File Download
Supplementary

postgraduate thesis: Management of biliary anastomotic stricture in living-donor liver transplantation

TitleManagement of biliary anastomotic stricture in living-donor liver transplantation
Authors
Issue Date2015
PublisherThe University of Hong Kong (Pokfulam, Hong Kong)
Citation
Chok, S. [竺兆豪]. (2015). Management of biliary anastomotic stricture in living-donor liver transplantation. (Thesis). University of Hong Kong, Pokfulam, Hong Kong SAR. Retrieved from http://dx.doi.org/10.5353/th_b5674089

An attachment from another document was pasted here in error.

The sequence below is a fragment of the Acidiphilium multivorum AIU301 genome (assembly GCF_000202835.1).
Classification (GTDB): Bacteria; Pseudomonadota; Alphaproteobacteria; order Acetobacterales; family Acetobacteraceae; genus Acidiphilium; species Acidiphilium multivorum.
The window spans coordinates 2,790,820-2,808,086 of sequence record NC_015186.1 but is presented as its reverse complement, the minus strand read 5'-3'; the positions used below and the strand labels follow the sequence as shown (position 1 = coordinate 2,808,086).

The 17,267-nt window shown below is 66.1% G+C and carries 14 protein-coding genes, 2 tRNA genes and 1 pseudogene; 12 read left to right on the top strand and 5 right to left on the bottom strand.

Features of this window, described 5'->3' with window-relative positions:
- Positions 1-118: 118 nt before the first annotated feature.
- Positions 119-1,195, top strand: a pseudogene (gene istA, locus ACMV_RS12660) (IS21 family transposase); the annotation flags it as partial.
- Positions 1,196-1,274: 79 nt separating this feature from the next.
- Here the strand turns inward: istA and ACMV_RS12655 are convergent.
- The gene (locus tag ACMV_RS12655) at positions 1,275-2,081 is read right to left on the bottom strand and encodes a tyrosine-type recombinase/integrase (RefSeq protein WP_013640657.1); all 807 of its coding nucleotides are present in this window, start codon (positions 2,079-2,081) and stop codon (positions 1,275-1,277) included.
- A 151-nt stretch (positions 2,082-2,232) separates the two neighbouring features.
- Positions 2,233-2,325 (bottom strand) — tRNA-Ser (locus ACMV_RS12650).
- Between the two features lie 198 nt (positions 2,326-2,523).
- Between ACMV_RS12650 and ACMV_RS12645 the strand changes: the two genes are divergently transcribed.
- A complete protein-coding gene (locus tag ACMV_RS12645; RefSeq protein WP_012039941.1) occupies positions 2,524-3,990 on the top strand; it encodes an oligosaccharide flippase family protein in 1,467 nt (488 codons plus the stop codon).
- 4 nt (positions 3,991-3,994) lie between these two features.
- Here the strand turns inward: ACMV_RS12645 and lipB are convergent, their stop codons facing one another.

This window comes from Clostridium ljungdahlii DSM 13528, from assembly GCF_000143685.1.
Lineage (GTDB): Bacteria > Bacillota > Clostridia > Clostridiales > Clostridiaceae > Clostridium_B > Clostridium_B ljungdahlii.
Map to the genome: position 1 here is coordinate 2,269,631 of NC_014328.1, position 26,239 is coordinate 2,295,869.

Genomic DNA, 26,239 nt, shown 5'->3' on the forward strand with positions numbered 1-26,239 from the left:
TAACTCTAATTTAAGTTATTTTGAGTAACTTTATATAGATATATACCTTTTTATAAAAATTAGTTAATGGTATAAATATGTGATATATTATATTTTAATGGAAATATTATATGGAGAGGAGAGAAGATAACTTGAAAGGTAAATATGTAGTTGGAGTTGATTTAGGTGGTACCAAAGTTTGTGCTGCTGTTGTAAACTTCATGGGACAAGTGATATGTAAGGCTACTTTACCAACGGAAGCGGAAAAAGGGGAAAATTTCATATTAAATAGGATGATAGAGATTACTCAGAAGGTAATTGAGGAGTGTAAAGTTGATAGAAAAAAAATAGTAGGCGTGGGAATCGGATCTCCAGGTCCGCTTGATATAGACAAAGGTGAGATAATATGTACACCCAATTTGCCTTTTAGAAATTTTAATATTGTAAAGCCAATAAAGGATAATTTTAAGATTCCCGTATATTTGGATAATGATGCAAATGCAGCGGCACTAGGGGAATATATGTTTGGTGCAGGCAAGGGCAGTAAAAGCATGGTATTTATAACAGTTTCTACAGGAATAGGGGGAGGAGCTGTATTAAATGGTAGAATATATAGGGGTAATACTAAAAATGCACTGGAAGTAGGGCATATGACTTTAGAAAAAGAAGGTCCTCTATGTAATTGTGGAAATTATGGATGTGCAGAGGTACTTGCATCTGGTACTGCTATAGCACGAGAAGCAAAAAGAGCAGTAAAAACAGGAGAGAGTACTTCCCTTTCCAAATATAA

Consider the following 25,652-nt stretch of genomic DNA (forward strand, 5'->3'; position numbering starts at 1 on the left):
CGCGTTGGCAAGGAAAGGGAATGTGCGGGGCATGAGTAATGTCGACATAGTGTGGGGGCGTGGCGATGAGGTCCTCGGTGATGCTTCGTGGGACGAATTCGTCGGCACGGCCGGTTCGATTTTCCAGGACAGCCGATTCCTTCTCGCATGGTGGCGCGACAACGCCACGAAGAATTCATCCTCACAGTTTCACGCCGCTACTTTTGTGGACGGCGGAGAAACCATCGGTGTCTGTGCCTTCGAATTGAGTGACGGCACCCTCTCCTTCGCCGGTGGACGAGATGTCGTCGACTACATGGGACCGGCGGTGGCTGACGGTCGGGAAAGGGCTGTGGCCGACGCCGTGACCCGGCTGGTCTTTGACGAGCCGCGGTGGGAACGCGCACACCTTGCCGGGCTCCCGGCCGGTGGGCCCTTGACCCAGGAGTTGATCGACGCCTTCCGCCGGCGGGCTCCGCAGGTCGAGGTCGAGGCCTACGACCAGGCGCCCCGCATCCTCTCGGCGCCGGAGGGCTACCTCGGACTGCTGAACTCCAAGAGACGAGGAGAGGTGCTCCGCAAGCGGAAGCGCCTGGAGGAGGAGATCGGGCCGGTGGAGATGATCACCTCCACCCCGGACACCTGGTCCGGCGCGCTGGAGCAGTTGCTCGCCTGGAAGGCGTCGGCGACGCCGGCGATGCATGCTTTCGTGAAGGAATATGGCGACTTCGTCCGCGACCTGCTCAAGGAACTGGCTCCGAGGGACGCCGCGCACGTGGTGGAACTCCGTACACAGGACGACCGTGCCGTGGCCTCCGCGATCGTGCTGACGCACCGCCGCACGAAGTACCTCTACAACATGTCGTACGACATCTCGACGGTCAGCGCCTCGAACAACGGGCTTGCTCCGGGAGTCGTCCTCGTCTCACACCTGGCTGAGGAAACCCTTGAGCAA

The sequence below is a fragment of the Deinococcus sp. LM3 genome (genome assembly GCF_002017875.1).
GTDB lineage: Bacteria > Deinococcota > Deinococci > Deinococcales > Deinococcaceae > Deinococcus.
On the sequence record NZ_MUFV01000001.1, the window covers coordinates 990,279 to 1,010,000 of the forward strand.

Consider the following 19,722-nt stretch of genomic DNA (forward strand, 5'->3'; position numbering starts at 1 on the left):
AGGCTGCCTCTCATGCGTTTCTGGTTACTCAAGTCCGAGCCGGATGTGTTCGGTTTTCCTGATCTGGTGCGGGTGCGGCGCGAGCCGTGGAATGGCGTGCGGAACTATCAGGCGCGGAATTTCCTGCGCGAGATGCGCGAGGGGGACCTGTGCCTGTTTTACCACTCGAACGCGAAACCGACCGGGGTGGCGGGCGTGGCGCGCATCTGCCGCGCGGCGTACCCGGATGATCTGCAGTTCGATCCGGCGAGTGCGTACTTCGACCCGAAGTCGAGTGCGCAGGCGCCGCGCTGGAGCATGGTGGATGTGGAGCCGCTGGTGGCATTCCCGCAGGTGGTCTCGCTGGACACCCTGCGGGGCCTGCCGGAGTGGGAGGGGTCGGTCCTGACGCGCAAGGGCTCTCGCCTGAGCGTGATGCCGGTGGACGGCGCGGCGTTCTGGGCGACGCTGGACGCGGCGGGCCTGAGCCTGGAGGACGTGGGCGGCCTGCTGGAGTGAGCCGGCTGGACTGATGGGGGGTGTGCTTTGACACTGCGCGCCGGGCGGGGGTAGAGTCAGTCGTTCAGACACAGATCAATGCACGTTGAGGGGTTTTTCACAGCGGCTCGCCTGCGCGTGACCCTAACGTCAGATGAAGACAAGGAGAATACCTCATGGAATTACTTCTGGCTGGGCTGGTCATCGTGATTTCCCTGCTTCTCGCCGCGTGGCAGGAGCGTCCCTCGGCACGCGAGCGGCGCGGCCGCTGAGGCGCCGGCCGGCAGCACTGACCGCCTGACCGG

AbstractLiver transplantation is a life-saving treatment for patients with end-stage liver diseases. The demand for the operation, however, always exceeds the supply of liver grafts donated by the deceased, and thus living-donor liver transplantation (LDLT) has been developed as an alternative to deceased-donor liver transplantation. Results have shown that LDLT can achieve survival outcomes comparable with those yielded by deceased-donor liver transplantation even in high-risk patients. LDLT is one of the most complicated and technically demanding surgical procedures. The study on the first series of RLDLT at our centre reported high rates of morbidity and reoperation. Since then, various advances in technique and management have been made, including a better understanding of the minimum graft size requirement and anatomic variants of the right liver lobe, improved selection criteria for donors and recipients, and technical modifications particularly of venous outflow and bile duct reconstructions. These improvements have contributed to the excellent donor and recipient outcomes as well as the outstanding graft survival rate of over 90%. The rate of bile leakage has decreased dramatically to below 2 % but that of biliary anastomotic stricture (BAS) is still high. BAS not only affects the long-term outcome and quality of life but also occasionally causes graft losses and patient deaths. At our centre, the rate of BAS is around 20%. Measures must be taken to manage the problem promptly. This thesis set out to determine the risk factors and the treatment algorithm for this challenging posttransplant complication. Results of the studies show that BAS is associated with acute cellular rejection in adult right-lobe LDLT (29.1% vs. 11.0%, p=0.001) and with duct-to-duct anastomosis (DDA) in paediatric LDLT (75% vs. 13.5%, p=0.012). The overall success rate of endoscopic treatment for BAS conducted by operating surgeons is above 70%, and a pouched BAS morphology is associated with a significantly higher rate of treatment failure (success rate of 43% only). There is an association between bile leakage and pouched morphology (p=0.008). For patients with pouched strictures, prompt surgical salvage should be considered after endoscopic treatment fails for the first time. In the surgical treatment of BAS with DDA, the DDA is converted to a hepaticojejunostomy either in an end-to-side mode or in a side-to-side mode. The two modes yield similar outcomes except that the risk of hepatic artery injury is lower with the latter. The side-to-side mode also allows future endoscopic access to the site of anastomosis. In conclusion, BAS must be treated promptly to prevent significant morbidities and death. Adoption of hepaticojejunostomy instead of DDA in paediatric LDLT can decrease the rate of BAS. Endoscopic treatment conducted by operating surgeons is the first-line gold standard treatment for BAS with DDA. If endoscopic and radiological means fail in the treatment of BAS, surgical treatment should be conducted promptly.